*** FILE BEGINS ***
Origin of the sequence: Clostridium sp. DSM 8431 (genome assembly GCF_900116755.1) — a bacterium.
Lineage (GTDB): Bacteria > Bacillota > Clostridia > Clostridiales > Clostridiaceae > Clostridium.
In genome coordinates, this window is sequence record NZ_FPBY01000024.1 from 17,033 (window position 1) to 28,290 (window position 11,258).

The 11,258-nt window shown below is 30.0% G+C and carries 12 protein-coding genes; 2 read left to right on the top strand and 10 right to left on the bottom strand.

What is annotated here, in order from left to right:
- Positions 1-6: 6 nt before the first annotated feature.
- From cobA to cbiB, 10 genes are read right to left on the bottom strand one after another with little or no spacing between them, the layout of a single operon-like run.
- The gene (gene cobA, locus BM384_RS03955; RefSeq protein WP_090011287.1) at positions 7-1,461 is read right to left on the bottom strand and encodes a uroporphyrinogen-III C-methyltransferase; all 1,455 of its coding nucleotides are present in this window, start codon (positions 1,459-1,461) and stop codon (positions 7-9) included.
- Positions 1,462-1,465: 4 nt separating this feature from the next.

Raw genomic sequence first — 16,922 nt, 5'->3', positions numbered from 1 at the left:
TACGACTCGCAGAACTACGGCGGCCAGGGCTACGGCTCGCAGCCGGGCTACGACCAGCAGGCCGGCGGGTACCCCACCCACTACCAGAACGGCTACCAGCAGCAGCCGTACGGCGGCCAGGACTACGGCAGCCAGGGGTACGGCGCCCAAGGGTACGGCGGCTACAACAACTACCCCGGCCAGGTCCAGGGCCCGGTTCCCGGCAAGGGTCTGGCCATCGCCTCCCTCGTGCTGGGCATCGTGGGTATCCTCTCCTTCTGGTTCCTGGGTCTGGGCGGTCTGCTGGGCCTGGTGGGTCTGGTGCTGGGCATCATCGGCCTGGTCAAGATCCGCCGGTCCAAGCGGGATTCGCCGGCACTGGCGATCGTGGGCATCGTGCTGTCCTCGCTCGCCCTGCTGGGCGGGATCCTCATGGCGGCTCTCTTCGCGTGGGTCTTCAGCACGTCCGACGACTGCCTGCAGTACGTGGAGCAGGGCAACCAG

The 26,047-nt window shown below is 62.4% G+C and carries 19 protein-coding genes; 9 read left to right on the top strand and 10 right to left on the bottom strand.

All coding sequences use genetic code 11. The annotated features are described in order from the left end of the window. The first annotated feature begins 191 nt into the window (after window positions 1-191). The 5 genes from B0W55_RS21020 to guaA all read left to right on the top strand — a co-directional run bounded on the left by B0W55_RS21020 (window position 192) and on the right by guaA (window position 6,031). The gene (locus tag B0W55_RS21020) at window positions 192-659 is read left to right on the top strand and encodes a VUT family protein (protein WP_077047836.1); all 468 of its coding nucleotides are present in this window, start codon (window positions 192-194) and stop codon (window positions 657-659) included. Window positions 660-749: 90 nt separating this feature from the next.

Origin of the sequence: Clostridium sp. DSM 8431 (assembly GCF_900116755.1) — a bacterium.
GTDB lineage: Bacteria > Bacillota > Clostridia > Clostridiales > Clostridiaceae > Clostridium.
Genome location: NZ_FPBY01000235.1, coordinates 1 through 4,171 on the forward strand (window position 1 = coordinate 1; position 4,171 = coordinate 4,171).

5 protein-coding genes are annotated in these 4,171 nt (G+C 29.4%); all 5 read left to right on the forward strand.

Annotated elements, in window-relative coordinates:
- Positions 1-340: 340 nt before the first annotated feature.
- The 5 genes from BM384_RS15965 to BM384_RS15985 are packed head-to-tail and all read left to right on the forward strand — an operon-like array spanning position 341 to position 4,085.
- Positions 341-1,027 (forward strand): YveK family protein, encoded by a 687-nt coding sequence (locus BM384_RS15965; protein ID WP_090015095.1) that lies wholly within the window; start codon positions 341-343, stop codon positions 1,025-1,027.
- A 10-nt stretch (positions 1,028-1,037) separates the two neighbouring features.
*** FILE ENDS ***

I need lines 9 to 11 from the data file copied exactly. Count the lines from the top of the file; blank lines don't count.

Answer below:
- Positions 1,462-1,465: 4 nt separating this feature from the next.

Raw genomic sequence first — 16,922 nt, 5'->3', positions numbered from 1 at the left:
TACGACTCGCAGAACTACGGCGGCCAGGGCTACGGCTCGCAGCCGGGCTACGACCAGCAGGCCGGCGGGTACCCCACCCACTACCAGAACGGCTACCAGCAGCAGCCGTACGGCGGCCAGGACTACGGCAGCCAGGGGTACGGCGCCCAAGGGTACGGCGGCTACAACAACTACCCCGGCCAGGTCCAGGGCCCGGTTCCCGGCAAGGGTCTGGCCATCGCCTCCCTCGTGCTGGGCATCGTGGGTATCCTCTCCTTCTGGTTCCTGGGTCTGGGCGGTCTGCTGGGCCTGGTGGGTCTGGTGCTGGGCATCATCGGCCTGGTCAAGATCCGCCGGTCCAAGCGGGATTCGCCGGCACTGGCGATCGTGGGCATCGTGCTGTCCTCGCTCGCCCTGCTGGGCGGGATCCTCATGGCGGCTCTCTTCGCGTGGGTCTTCAGCACGTCCGACGACTGCCTGCAGTACGTGGAGCAGGGCAACCAG